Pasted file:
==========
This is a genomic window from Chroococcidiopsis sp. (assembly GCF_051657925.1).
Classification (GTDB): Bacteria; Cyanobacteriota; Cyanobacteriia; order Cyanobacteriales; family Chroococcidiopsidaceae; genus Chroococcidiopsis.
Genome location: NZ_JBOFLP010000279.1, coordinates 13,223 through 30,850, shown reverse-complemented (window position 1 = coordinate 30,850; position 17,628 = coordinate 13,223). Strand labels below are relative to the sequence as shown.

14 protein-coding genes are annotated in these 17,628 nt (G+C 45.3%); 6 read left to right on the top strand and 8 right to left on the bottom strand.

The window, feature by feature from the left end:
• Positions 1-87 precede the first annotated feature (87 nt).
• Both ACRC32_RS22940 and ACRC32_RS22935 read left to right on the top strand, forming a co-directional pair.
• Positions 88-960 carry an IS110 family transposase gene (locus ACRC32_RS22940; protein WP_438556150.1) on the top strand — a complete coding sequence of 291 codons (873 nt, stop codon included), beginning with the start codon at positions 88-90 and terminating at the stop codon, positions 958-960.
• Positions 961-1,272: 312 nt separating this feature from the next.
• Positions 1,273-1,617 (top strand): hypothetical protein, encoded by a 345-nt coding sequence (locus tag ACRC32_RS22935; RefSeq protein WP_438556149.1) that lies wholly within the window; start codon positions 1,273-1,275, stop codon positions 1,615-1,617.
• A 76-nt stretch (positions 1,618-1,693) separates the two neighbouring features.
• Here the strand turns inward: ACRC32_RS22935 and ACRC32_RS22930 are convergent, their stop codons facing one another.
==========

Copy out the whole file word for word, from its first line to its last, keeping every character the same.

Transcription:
This is a genomic window from Chroococcidiopsis sp. (assembly GCF_051657925.1).
Classification (GTDB): Bacteria; Cyanobacteriota; Cyanobacteriia; order Cyanobacteriales; family Chroococcidiopsidaceae; genus Chroococcidiopsis.
Genome location: NZ_JBOFLP010000279.1, coordinates 13,223 through 30,850, shown reverse-complemented (window position 1 = coordinate 30,850; position 17,628 = coordinate 13,223). Strand labels below are relative to the sequence as shown.

14 protein-coding genes are annotated in these 17,628 nt (G+C 45.3%); 6 read left to right on the top strand and 8 right to left on the bottom strand.

The window, feature by feature from the left end:
• Positions 1-87 precede the first annotated feature (87 nt).
• Both ACRC32_RS22940 and ACRC32_RS22935 read left to right on the top strand, forming a co-directional pair.
• Positions 88-960 carry an IS110 family transposase gene (locus ACRC32_RS22940; protein WP_438556150.1) on the top strand — a complete coding sequence of 291 codons (873 nt, stop codon included), beginning with the start codon at positions 88-90 and terminating at the stop codon, positions 958-960.
• Positions 961-1,272: 312 nt separating this feature from the next.
• Positions 1,273-1,617 (top strand): hypothetical protein, encoded by a 345-nt coding sequence (locus tag ACRC32_RS22935; RefSeq protein WP_438556149.1) that lies wholly within the window; start codon positions 1,273-1,275, stop codon positions 1,615-1,617.
• A 76-nt stretch (positions 1,618-1,693) separates the two neighbouring features.
• Here the strand turns inward: ACRC32_RS22935 and ACRC32_RS22930 are convergent, their stop codons facing one another.